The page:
Feature: Co-founder of the LGBTQ+ Studies department announces retirement

Photo+courtesy+of+Dr.+Esther+Rothblum

Photo courtesy of Dr. Esther Rothblum

by Alexa Oslowski, Photo Editor

Dr. Esther Rothblum is currently the Professor and Interim Chair of Women’s Studies and LGBTQ+ Studies Director at San Diego State. Her research and writing have focused on women’s mental health and relationships with a specific focus on sexual orientation, the stigma of weight and academic procrastination. She also facilitates and organizes SDSU’s Lavender Graduation, which is put on every year for graduating  LGBTQ+ students and allies. Dr. Rothblum will also be retiring at the end of this academic year.

 

How did you come into these roles at San Diego State? 

 

I was hired in 2005 in the Women’s Studies Department for the position in lesbian studies, body image, and psychology of women. I attended a meeting of GLIC (what was then called the Gay and Lesbian Issues Committee) and when I heard faculty wanting to create an LGBT minor two years in a row, I decided to work on that with the help of Associate Vice President Bonnie Zimmerman and Professor Edith Benkov.”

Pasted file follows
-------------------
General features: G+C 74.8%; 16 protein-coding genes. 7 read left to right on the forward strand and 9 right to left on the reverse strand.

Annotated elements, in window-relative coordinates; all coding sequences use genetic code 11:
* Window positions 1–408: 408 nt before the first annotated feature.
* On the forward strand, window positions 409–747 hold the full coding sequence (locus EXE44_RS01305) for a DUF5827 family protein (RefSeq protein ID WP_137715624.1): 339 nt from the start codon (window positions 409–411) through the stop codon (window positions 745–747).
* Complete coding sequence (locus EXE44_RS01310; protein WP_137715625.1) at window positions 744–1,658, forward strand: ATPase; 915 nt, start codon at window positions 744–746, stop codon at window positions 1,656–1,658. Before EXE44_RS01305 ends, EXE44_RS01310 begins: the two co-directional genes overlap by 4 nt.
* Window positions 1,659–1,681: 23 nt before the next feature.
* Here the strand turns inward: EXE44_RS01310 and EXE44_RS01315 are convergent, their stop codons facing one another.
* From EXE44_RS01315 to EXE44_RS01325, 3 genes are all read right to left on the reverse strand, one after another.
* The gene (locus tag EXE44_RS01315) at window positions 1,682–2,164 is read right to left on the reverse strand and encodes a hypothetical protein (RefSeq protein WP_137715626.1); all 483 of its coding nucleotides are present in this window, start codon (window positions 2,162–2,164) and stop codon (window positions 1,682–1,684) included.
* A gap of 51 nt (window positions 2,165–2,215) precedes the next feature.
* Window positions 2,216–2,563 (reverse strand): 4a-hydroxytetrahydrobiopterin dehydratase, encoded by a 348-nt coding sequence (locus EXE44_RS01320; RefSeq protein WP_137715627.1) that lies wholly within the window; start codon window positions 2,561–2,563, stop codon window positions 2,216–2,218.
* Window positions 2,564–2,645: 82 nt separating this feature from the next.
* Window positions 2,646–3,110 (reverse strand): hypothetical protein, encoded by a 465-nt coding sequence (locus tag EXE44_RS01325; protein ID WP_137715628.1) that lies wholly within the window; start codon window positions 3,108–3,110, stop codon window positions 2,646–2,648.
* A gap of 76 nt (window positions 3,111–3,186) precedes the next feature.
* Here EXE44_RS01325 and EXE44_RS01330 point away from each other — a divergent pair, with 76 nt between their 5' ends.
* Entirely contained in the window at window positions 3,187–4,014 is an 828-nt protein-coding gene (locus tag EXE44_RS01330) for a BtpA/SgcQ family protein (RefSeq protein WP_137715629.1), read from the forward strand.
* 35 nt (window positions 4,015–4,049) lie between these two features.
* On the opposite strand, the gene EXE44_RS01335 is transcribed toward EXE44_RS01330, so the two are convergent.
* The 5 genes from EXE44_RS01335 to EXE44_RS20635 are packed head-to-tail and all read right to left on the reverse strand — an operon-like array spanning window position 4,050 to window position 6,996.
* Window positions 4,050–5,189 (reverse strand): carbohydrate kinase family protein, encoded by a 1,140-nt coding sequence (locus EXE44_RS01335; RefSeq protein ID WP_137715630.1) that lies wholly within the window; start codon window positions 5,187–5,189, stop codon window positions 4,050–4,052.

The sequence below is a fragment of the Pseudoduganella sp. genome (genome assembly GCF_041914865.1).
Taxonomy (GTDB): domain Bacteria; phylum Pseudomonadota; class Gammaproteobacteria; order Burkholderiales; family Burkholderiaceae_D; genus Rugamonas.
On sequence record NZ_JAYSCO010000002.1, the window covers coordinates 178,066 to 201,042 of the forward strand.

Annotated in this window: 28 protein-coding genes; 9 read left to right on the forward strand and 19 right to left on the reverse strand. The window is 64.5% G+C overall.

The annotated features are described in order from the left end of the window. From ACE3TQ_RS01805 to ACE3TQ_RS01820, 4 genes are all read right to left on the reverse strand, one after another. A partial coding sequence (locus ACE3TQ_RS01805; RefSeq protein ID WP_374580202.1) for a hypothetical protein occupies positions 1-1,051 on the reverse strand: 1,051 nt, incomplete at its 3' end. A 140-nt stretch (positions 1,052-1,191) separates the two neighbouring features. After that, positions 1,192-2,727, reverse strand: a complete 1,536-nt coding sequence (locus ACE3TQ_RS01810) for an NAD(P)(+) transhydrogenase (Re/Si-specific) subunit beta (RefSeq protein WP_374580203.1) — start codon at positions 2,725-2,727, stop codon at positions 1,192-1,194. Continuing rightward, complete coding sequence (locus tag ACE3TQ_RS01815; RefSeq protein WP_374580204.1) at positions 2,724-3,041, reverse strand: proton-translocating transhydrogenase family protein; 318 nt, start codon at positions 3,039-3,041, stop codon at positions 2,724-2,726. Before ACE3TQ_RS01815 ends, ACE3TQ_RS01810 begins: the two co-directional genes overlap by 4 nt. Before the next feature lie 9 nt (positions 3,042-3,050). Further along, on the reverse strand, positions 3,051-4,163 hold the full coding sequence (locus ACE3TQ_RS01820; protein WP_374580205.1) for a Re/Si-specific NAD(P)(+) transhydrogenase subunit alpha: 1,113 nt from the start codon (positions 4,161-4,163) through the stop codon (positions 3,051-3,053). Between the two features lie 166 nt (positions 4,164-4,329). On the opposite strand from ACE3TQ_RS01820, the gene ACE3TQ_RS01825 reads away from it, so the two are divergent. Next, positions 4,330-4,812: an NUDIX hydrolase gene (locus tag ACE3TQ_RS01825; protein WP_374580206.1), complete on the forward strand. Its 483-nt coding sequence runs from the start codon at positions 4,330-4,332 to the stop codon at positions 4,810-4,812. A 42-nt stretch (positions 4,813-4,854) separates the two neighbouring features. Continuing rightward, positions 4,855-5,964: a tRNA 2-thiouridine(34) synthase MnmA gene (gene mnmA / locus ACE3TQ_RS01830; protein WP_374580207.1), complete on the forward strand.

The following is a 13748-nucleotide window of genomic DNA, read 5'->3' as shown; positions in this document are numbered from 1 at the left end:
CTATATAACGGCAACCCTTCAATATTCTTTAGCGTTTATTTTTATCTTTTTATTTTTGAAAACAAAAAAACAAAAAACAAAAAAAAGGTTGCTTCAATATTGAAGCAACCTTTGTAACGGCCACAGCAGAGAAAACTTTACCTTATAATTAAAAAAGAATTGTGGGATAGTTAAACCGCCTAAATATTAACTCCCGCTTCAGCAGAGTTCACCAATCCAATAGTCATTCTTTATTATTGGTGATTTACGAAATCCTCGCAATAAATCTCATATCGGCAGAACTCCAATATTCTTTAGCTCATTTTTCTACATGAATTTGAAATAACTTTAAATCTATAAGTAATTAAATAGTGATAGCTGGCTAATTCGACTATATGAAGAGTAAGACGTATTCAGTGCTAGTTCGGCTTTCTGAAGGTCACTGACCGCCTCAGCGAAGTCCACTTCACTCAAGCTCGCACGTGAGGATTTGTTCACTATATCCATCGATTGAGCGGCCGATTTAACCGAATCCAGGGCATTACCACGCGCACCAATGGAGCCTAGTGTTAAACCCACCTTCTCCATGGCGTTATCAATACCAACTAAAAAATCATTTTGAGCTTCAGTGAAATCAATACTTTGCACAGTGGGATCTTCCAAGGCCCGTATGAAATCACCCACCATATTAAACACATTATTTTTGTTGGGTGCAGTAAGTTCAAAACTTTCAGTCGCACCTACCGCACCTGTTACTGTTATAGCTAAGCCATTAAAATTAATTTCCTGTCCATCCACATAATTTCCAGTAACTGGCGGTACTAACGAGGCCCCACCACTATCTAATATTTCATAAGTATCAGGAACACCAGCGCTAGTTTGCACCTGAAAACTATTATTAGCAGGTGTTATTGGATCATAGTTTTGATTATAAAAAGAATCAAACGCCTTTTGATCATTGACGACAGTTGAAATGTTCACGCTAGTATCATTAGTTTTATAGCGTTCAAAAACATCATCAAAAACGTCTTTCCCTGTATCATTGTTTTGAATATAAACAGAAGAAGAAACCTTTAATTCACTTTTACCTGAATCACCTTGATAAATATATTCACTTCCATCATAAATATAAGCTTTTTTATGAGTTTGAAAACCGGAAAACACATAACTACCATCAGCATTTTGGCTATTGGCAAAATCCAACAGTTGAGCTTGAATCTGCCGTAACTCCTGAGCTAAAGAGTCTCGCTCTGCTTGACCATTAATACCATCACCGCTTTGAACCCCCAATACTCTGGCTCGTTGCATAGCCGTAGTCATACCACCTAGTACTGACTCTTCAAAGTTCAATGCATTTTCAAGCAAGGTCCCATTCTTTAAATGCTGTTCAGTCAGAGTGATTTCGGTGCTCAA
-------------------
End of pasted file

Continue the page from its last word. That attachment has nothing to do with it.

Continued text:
“The minor started in 2009, and then in 2012 I worked on creating the major with Professor Susan Cayleff and Associate Dean Linda Holler. SDSU is the second university in the U.S. and the first in California to offer a major in LGBTQ+ Studies. In 2014 we created a graduate-level certificate. Since then we have changed the name of our program to LGBTQ+ Studies.

 

Looking back, how do you feel your impact and your work changed the university? How do you feel this work celebrates pride?

 

“Together with the Pride Center and other student organizations, we have put SDSU on the map as one of the leading LGBTQ affirmative universities according to Campus Pride Index. The program has offered over 50 different courses in the past five years across many departments and several SDSU colleges. We have over 40 affiliated faculty members and offer 18 community internships with an LGBTQ+ focus.”

 

What does pride mean to you?

 

“I am aware that Pride celebrates the early LGBTQ activists who fought back against police violence, and we follow in the footsteps of these early activists. The colors of the rainbow pride flag also celebrate our diversity in the LGBTQ+ communities.”

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